These cross-pressured clans are especially interesting and sharply illustrate the analytical power of understanding groups according to their value clusters on multiple dimensions rather than relying on ‘old’ heuristics such as ‘left-right’ position or socio-economic position alone. These groups make up almost a quarter of the electorate and the current major parties seem to be unable to make appeals to them that connect with their ‘natural’ economic leanings. It is among these cross-pressured clans that any ‘new’ political grouping could be created. While the political elite chatter endlessly about new ‘centrist’ parties, the voters for whom this pressure is felt most keenly are not in the ‘centre’ of politics but rather combine opposing poles of economic and social domains.


The detailed report on this research can be found here. You can find your values clan by answering the questions here.

About the Authors
Paula Surridge is Senior Lecturer at the University of Bristol.




Michael Turner is Research Director & Head of Polling at BMG Research.



Robert Struthers is a Senior Research Executive at BMG Research.



Clive McDonnell is a Data Analyst at BMG Research.


Socialism and the Grave

Socialism and the Grave

One of my favourite cities in the world is Buenos Aires, Argentina. My wife and I would travel there to enjoy the calmer atmosphere and culture that was a contrast to manic mayhem of Brazilian cities. In this particular year we were there for Christmas.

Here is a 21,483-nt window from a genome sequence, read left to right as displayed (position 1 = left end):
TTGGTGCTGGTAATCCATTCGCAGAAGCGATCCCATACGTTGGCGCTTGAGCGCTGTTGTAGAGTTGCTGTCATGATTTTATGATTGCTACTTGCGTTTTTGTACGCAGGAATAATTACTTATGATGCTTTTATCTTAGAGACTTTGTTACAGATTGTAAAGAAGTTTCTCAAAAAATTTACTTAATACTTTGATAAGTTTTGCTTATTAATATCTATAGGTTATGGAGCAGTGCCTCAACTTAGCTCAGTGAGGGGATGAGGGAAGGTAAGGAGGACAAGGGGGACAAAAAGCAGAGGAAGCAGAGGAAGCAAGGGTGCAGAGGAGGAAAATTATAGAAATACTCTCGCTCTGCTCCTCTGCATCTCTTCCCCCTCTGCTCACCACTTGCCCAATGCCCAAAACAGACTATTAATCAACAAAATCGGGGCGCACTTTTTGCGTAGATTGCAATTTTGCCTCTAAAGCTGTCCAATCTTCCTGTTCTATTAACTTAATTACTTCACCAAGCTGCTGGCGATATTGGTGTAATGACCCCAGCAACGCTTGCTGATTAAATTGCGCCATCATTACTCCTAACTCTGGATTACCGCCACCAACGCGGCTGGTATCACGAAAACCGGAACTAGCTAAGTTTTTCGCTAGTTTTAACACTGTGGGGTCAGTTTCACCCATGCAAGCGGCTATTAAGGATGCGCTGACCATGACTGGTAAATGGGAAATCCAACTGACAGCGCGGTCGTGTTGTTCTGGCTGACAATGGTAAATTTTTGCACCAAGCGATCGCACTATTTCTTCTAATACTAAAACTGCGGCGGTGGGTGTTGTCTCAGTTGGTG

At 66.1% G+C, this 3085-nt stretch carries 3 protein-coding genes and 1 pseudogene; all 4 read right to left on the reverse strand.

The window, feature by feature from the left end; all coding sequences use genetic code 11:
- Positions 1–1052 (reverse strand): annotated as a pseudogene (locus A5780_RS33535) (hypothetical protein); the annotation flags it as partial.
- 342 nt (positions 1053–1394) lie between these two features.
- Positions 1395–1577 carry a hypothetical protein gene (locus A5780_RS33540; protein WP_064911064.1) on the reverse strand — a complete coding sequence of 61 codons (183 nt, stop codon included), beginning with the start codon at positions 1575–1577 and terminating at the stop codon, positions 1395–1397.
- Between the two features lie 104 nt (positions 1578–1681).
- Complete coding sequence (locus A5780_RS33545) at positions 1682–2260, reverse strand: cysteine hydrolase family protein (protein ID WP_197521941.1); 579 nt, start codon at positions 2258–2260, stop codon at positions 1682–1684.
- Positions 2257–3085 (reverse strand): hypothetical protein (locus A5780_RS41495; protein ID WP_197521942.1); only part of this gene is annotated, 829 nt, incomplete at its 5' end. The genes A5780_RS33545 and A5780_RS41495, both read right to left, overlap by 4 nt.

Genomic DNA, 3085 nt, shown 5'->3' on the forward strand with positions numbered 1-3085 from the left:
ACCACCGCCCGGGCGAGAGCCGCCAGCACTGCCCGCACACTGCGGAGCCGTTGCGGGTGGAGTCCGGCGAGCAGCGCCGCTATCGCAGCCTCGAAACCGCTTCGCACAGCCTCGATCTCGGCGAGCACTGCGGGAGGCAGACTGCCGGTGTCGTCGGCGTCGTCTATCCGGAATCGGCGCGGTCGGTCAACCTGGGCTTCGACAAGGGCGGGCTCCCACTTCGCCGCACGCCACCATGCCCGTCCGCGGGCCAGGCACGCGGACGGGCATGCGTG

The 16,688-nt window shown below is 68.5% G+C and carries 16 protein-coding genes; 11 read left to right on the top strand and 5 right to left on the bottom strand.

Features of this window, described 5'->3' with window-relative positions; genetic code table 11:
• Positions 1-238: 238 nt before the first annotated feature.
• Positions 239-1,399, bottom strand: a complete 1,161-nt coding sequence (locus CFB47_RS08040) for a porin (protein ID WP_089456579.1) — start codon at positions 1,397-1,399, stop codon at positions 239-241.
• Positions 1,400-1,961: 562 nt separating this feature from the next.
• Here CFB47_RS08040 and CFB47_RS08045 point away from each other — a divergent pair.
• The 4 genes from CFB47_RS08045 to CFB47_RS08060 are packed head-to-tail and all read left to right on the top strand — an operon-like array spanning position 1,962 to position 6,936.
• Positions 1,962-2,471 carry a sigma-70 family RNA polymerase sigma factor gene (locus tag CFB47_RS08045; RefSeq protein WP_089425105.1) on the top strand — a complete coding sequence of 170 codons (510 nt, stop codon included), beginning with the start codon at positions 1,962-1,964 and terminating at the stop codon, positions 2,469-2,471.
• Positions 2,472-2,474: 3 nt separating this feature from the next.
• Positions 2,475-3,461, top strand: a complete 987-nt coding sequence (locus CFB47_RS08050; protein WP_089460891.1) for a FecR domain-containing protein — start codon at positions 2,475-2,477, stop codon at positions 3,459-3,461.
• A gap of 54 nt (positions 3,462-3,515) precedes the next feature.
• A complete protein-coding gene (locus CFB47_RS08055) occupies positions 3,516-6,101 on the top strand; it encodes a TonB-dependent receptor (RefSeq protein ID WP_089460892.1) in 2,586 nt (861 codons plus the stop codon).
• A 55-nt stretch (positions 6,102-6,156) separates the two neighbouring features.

After a Christmas dinner at one of my favourite restaurants in the neighbourhood of Recoleta, we decided to go for a stroll in the famous cemetery, a very fascinating place. Laid out like a city for the dead, the Recoleta Cemetery has streets with their names on signposts and houses for dead people, all of different types and sizes that reflect the stature of the families of their occupiers, just like any other living city. There’s a select part of town with its mansion-like mausoleums and there is a more down-to-earth part of town with its far more modest accommodation.

Somewhere between the two extremes, in a very tasteful but relatively modest grave lies Eva Peron. Looking through the wrought-iron gates, the sun was shining on her black coffin. It seemed to me that this was a much nicer way to be interred than being buried in a six-foot hole in the ground or burnt in an oven.

Recoleta is an affluent neighbourhood and its cemetery includes many notable people such as presidents and top businessmen. These types of cemeteries are common throughout countries dominated by the Roman Catholic religion such as in South America. They tend to reflect the neighbourhood where they’re situated but they’re not all as pleasant as the one at Recoleta.

When my wife first showed me her family’s grave in Sao Paulo, I looked at it as a person looking at  a potential new house, after all there was a good chance that I might be incarcerated there myself. This particular house wasn’t as grand as those at Recoleta, it was smaller and looked a bit gloomy inside. I wanted to lie in sunlight like Eva Peron.